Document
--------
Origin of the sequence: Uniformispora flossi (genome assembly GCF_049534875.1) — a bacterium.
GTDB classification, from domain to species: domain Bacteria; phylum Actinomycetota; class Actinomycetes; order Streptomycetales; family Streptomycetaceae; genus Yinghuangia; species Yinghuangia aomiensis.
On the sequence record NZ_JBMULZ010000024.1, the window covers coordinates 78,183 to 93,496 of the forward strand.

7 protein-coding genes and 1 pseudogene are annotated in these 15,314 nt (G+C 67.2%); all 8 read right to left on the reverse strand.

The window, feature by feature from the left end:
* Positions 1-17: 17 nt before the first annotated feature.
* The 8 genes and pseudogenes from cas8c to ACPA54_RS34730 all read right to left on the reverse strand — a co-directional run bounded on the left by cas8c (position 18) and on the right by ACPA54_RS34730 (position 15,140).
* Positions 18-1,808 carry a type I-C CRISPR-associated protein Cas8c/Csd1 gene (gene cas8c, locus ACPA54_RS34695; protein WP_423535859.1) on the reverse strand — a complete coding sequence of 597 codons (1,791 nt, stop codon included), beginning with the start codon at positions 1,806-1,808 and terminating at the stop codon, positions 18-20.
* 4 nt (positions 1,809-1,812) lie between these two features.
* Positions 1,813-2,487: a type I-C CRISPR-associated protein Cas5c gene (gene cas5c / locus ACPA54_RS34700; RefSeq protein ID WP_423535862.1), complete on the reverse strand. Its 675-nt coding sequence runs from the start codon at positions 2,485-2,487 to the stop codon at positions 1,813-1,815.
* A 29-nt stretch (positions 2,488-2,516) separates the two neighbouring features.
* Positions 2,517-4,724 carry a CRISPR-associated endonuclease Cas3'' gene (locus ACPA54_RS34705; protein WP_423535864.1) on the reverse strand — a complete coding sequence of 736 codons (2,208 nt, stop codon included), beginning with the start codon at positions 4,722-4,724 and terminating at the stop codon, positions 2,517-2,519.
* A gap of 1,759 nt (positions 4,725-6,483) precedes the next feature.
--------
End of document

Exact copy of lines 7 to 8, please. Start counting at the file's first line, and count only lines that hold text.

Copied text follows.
* The 8 genes and pseudogenes from cas8c to ACPA54_RS34730 all read right to left on the reverse strand — a co-directional run bounded on the left by cas8c (position 18) and on the right by ACPA54_RS34730 (position 15,140).
* Positions 18-1,808 carry a type I-C CRISPR-associated protein Cas8c/Csd1 gene (gene cas8c, locus ACPA54_RS34695; protein WP_423535859.1) on the reverse strand — a complete coding sequence of 597 codons (1,791 nt, stop codon included), beginning with the start codon at positions 1,806-1,808 and terminating at the stop codon, positions 18-20.